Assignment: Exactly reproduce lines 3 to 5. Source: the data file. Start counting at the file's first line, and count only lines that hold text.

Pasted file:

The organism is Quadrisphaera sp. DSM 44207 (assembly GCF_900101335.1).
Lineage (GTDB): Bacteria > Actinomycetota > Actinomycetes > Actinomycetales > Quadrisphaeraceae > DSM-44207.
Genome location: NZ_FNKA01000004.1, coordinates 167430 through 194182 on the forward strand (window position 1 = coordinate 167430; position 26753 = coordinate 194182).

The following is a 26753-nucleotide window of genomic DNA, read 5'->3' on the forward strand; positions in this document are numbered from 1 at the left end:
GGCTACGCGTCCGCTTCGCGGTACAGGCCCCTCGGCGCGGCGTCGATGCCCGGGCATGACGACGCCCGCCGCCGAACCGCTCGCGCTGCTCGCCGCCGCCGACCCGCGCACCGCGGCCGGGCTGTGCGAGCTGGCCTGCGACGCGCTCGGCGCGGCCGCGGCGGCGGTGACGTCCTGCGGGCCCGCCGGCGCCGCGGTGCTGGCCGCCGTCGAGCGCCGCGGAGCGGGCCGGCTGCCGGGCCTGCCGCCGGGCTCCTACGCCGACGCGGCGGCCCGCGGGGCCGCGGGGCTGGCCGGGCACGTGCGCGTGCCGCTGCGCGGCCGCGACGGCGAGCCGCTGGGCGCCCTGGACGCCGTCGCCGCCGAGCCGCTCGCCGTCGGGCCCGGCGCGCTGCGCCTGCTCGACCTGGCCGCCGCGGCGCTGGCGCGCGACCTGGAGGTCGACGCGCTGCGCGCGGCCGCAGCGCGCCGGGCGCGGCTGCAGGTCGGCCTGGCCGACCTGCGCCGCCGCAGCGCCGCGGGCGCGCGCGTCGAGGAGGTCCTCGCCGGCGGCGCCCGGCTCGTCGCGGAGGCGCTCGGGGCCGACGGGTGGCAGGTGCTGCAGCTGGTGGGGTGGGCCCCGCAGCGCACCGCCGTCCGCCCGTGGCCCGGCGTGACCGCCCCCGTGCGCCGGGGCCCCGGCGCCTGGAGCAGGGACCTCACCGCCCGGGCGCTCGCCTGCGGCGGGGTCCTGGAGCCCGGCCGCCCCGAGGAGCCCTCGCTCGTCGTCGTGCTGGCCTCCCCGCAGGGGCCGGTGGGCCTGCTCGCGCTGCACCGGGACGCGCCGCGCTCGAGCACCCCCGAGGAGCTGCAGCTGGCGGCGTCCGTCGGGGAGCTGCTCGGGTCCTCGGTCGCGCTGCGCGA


Genome location: NZ_FNKA01000004.1, coordinates 167430 through 194182 on the forward strand (window position 1 = coordinate 167430; position 26753 = coordinate 194182).

The following is a 26753-nucleotide window of genomic DNA, read 5'->3' on the forward strand; positions in this document are numbered from 1 at the left end:
GGCTACGCGTCCGCTTCGCGGTACAGGCCCCTCGGCGCGGCGTCGATGCCCGGGCATGACGACGCCCGCCGCCGAACCGCTCGCGCTGCTCGCCGCCGCCGACCCGCGCACCGCGGCCGGGCTGTGCGAGCTGGCCTGCGACGCGCTCGGCGCGGCCGCGGCGGCGGTGACGTCCTGCGGGCCCGCCGGCGCCGCGGTGCTGGCCGCCGTCGAGCGCCGCGGAGCGGGCCGGCTGCCGGGCCTGCCGCCGGGCTCCTACGCCGACGCGGCGGCCCGCGGGGCCGCGGGGCTGGCCGGGCACGTGCGCGTGCCGCTGCGCGGCCGCGACGGCGAGCCGCTGGGCGCCCTGGACGCCGTCGCCGCCGAGCCGCTCGCCGTCGGGCCCGGCGCGCTGCGCCTGCTCGACCTGGCCGCCGCGGCGCTGGCGCGCGACCTGGAGGTCGACGCGCTGCGCGCGGCCGCAGCGCGCCGGGCGCGGCTGCAGGTCGGCCTGGCCGACCTGCGCCGCCGCAGCGCCGCGGGCGCGCGCGTCGAGGAGGTCCTCGCCGGCGGCGCCCGGCTCGTCGCGGAGGCGCTCGGGGCCGACGGGTGGCAGGTGCTGCAGCTGGTGGGGTGGGCCCCGCAGCGCACCGCCGTCCGCCCGTGGCCCGGCGTGACCGCCCCCGTGCGCCGGGGCCCCGGCGCCTGGAGCAGGGACCTCACCGCCCGGGCGCTCGCCTGCGGCGGGGTCCTGGAGCCCGGCCGCCCCGAGGAGCCCTCGCTCGTCGTCGTGCTGGCCTCCCCGCAGGGGCCGGTGGGCCTGCTCGCGCTGCACCGGGACGCGCCGCGCTCGAGCACCCCCGAGGAGCTGCAGCTGGCGGCGTCCGTCGGGGAGCTGCTCGGGTCCTCGGTCGCGCTGCGCGA